The number of tenured professors continues to decline at public universities in Iowa

University of Iowa non-tenured faculty and supporters cross Jefferson Street in 2018 as they march from the Pentacrest to the IU President’s Residence in Iowa City. (Stephen Mally/The Gazette)

IOWA CITY — After three attempts in four years to legislatively eliminate college tenure at Iowa’s public universities, lawmakers this year have proposed no such measure.

But that doesn’t mean tenure is necessarily booming at universities governed by the Iowa Board of Regents.

Next week, the Regents will receive their annual tenure report showing – once again – more declines among tenured and tenure-track professors and increases among those who do not lead to tenure.

The University of Iowa — which, unlike Iowa State University and the University of Northern Iowa, runs a growing health care business with some “clinical” professors classified as nonpermanent — continues to report the smallest percentage of the total number of full professors, at 34 percent.

With 1,123 full professors this year, UI’s tally is 12% lower than its number of 1,277 full professors in 2010, when this group made up 46% of UI’s total faculty.

UI’s cohort of tenured faculty has been shrinking for years, as has its tenure-track faculty, which this year represents 10% of its total faculty.

The decline within this group has leveled off in recent years – dropping just one from last year to 324, although it remains 19% below the number of 402 holders unemployment insurance in 2010, when this group made up more than 14% of all UI professors. to count.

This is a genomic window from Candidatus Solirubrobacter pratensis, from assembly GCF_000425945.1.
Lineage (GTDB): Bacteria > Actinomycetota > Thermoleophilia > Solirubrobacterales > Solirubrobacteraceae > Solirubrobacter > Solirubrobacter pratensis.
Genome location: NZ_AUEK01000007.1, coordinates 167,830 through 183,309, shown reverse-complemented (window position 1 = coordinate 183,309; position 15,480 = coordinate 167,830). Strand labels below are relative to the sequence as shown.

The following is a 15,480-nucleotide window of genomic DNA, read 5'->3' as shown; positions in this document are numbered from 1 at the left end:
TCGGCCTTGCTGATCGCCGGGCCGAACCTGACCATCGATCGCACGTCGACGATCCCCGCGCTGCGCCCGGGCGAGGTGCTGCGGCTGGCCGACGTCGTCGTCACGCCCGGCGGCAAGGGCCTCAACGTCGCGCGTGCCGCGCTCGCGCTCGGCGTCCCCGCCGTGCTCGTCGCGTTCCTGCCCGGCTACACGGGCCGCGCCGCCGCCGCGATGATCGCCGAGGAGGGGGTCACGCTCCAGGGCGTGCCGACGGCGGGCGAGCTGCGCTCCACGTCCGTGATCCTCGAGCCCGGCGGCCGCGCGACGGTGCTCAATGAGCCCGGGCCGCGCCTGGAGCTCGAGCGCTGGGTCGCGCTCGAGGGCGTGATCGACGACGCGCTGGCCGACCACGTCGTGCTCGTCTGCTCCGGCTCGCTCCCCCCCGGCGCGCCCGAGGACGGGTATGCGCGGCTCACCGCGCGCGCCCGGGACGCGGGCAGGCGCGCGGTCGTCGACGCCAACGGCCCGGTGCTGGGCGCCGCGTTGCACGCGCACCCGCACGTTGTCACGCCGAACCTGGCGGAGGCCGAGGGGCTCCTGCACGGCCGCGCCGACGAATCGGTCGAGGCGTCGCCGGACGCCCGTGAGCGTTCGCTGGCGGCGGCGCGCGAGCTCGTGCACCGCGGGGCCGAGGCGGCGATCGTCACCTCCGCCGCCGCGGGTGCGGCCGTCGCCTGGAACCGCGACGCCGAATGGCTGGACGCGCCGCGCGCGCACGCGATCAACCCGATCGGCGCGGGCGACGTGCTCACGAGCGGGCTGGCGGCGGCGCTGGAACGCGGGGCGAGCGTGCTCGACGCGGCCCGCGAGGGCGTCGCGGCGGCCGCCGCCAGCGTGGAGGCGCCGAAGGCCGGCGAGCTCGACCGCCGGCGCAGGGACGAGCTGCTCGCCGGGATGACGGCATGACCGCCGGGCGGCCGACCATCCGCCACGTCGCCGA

The Iowa Regents define tenure as an “employment status under which faculty members may enjoy enhanced aspects of job security in order to create and maintain an atmosphere conducive to the free exchange of ideas and research needed to educate Iowa students and advance knowledge in democracy.”

The board, in its annual report, is careful to point out that tenured professors can be fired if they fail to meet job expectations or obligations – or if their program is cut or in financial crisis. And obtaining tenure comes after a rigorous probationary period that typically lasts six years and involves internal and external peer reviews.

Although university officials and national organizations such as the American Association of University Teachers have emphasized the importance of tenure to protect academic freedom and allow institutions to compete for the best and brightest professors, some legislators of Iowa have expressed concern that tenure allows “bad” teachers to stay employed.

“In the real world, if you get it wrong, and you get it that bad, you get fired,” Rep. Skyler Wheeler, R-Orange City, said last year when he introduced a bill. on eliminating the tenure of an education sub-committee. . “You are canned. It will be difficult to find another job.

Iowa State Board of Regents Logo

Last year was the third year since 2018 that lawmakers have proposed a bill to eliminate tenure – and last year’s debate went further than in previous years due to controversies over freedom of expression swirling across all three campuses. But critics of the bills said even talking about removing the mandate hurts the state and campuses.

Not unique

UI in the 2015-2016 academic year saw non-tenure-track faculty become the majority – accounting for just over half of its faculty. This percentage has continued to grow year on year to reach 57% today, or 1,885 of its 3,332 teachers.

Non-tenured professors remain in the minority in Iowa State and UNI, which both report that 32% of their professors do not have tenure or are not in the process of obtaining it. Non-tenure numbers and percentages, however, are up this year for both campuses — which, like UI, have seen incumbent and tenure-track numbers drop from last year.